GDPR Hasn’t Been as Aggressive as Critics Would Like

· Andrew Orr · Link

European Union flag

Two years later, Europe’s General Data Protection Regulation has struggled with a lack of enforcement, not enough funding, limited staff resources, and stalling tactics by tech companies.

Privacy groups and smaller tech companies complain that companies like Facebook and Google are avoiding tough oversight. At the same time, the public’s experience with the G.D.P.R. has been a frustrating number of pop-up consent windows to click through when visiting a website.

I expected a lot more out of it as well. Sounds like the government needs to take it more seriously.

EU Wants a Single Data Market to Challenge Big Tech

· Andrew Orr · Link

European Union flag

The European Union introduced a way to challenge the likes of Big Tech by creating a single market for data.

Measures to achieve that goal include an array of new rules covering cross-border data use, data interoperability and standards related to manufacturing, climate change, the auto industry, healthcare, financial services, agriculture and energy.

Other rules in the coming months will open up more public data on geospatial, the environment, meteorology, statistics and companies’ data across the bloc for companies to use for free.

Is Europe Going Too Far With Tech Regulation?

· Andrew Orr · Link

European Union flag

Don’t answer that, because the answer is already no. Adam Satariano feels that maybe Europe is going too far when it comes to tech regulation.

Europe has clamped down on violent content, hate speech and misinformation online through a thicket of new laws and regulations over the past five years. Now there are questions about whether the region is going too far, with the rules leading to accusations of censorship and potentially providing cover to some governments to stifle dissent.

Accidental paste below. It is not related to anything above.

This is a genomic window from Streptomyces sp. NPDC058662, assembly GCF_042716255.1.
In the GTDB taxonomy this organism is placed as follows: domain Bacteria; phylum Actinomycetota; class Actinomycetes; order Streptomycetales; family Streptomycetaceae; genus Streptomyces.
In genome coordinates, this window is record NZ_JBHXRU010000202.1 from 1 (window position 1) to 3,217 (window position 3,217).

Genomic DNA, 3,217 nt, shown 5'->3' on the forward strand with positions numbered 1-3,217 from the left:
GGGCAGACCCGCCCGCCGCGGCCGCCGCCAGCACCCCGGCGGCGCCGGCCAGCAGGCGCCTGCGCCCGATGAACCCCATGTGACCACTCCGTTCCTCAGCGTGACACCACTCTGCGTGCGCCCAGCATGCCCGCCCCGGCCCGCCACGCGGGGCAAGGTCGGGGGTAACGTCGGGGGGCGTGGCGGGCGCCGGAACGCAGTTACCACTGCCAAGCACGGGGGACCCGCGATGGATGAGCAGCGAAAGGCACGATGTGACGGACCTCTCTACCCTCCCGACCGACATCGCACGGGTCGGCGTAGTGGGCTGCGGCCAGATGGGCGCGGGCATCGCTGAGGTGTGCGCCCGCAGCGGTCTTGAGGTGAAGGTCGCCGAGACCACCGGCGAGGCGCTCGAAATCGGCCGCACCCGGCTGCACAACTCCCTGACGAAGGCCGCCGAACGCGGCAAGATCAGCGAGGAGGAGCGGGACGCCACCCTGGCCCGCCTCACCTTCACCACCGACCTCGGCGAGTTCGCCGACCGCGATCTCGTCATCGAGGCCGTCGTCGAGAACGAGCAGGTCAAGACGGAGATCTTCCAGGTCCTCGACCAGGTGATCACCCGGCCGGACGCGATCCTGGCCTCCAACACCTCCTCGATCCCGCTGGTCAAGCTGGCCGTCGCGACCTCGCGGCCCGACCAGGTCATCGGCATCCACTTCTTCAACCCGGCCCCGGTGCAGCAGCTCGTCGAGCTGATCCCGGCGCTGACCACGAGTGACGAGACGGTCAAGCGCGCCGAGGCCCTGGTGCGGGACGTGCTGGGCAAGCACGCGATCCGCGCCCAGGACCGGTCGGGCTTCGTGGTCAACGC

The New York Times: Why does Apple control its competitors?? Also The New York Times: Is Europe going too far?? I know that these articles were written by different people, but I still did a double take so hard that now I have whiplash.

Do Not Track Setting Could Return With a Vengeance

· Andrew Orr · Link

Apple plans to remove the Do Not Track setting from iOS and macOS because it doesn’t actually do anything. Websites only have to voluntarily obey it, which means that the majority don’t. But a stronger DNT could be coming.

In January 2017 the European Commission announced an initiative to update the ePrivacy Regulation, a proposal that would revisit a 15-year-old directive dealing with privacy protections and how users consent to being tracked by cookies.

This Scary EU Piracy List Could Break the Internet

· Andrew Orr · News

The list of websites that should be banned for copyright infringement is kind of funny. And also scary because politicians don’t understand technology.

How to Request Personal Data From Companies

· Andrew Orr · Quick Tip

You’ve probably gotten dozens of emails lately from companies about updated privacy policies. Here’s what you can do about that.

Here's How to Watch Mark Zuckerberg's EU Privacy Hearing Live

· Jeff Gamet · Cool Stuff Found

Facebook CEO Mark Zuckerberg is going before the European Parliament today to answer questions about the social network’s privacy policies. The event will be streamed live on the interent from the EP website, which means everyone can watch and see how it compares to the recent U.S. Congressional hearings where he also testified. The live stream starts at 12:20 PM eastern time.

Here’s How to Watch Mark Zuckerberg’s EU Privacy Hearing Live

Facebook's Mark Zuckerberg Testifying at EU Privacy Hearing on Tuesday May 22

· Jeff Gamet · News

Facebook CEO Mark Zuckerberg

First Facebook founder Mark Zuckerberg testified before a U.S. Congressional hearing about the social network’s privacy policies, and now he’s doing the same in the European Union. Zuckerberg is scheduled to testify before the European Parliament on Tuesday, May 22nd.